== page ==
LONDON (Reuters) – The number of children killed in Yemen’s conflict has risen sharply in the last week, a U.N. official said on Monday as aid agencies condemned a weekend airstrike on a school which killed 10 children and injured 28.
A Saudi-led coalition, which began a military campaign in March last year against Iranian-allied Houthi rebels that drove the internationally recognised government into exile, said the strike in Saada province had targeted a Houthi training facility.
But UNICEF, which visited the site in Haydan after the strike as well as the hospital treating the injured children, dismissed suggestions the victims were Houthi recruits.
“The children who were killed were between the ages of six and 14, and the majority were between six and eight,” said Julien Harneis, UNICEF’s Yemen representative.
“The Houthis do not recruit children so young into their militia. We spoke with the parents, we checked the ages and we visited the site, and there is nothing to indicate it was anything other than a Koranic school.”
Harneis welcomed calls by the U.N. Secretary General Ban Ki-moon on Monday for a swift investigation into the attack. [L8N1AW1BD]
“The main thing is there should be change in the way the conflict is conducted. How did this happen? Why did it happen? What needs to change so that more children will not be killed?”
The war has killed more than 6,500 people, displaced more than 2.5 million and created a humanitarian catastrophe in one of the world’s poorest countries.
Aid agencies say well over 2,000 children have been killed or wounded since the start of the war.
A recent U.N. report said the coalition was responsible for 60 percent of child deaths and injuries last year.
Harneis said the number of children killed and injured by airstrikes, street fighting and landmines had increased sharply during “a massive spike in violence” across Yemen in the 10 days since peace talks ended in Kuwait without a breakthrough.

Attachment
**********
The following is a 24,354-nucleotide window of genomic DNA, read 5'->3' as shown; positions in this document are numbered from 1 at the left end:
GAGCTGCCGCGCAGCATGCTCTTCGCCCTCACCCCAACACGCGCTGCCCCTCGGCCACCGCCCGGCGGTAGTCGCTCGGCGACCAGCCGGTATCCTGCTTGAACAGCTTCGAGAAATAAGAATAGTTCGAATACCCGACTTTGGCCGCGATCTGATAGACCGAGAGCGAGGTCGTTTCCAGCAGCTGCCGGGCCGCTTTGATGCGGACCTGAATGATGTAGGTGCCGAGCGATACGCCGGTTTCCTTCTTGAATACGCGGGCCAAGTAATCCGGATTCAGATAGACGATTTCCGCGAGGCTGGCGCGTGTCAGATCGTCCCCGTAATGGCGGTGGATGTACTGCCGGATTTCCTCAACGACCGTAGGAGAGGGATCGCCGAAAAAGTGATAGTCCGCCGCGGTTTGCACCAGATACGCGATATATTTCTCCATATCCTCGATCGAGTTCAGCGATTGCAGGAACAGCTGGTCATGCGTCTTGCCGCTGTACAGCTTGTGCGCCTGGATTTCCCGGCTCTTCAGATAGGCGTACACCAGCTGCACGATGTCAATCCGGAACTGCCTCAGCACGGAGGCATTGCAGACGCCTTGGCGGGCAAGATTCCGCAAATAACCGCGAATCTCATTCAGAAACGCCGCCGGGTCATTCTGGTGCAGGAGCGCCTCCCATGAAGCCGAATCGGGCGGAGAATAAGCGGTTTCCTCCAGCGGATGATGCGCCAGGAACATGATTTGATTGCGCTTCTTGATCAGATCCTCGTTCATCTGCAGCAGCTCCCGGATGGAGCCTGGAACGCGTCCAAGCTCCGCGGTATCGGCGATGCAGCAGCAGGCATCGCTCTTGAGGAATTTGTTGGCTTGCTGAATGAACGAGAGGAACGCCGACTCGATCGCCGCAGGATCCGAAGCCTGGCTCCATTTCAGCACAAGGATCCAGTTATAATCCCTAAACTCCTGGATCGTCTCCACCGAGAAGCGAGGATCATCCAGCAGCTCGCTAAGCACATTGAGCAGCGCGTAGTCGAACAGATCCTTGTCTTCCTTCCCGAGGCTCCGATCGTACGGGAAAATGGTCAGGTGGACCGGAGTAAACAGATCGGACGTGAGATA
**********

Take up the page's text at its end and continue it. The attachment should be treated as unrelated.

He said the humanitarian situation was deteriorating as violence escalated and the country became increasingly cut off.
“You have got this real pressure cooker with a collapsing economy and a collapsing health system,” Harneis said.
“All across the board, it’s just getting worse. I have never seen anything so bad. It’s just appalling.”
He said the central bank was running out of foreign exchange and Yemeni rials were difficult to obtain, jeopardising aid operations.
Harneis said the impact of the war on healthcare would mean an additional 10,000 children under five would die this year from preventable causes such as diarrhoea and measles.
He also warned that the immediate crisis would have grave longterm implications.
“If the health system and education systems collapse then for years after the war ends, the country will be vulnerable to things like pandemics, and you will have lower education rates which is going to hamper the country for years, if not decades.”
Grant Pritchard, advocacy director at Save the Children’s Yemen office, said the attack on the school was “inexcusable”.
He said well over 100 schools and hospitals had been damaged and destroyed with nearly half the attacks blamed on coalition strikes.
“It’s difficult to understand how they could mistake a military training camp (for) a school,” he added.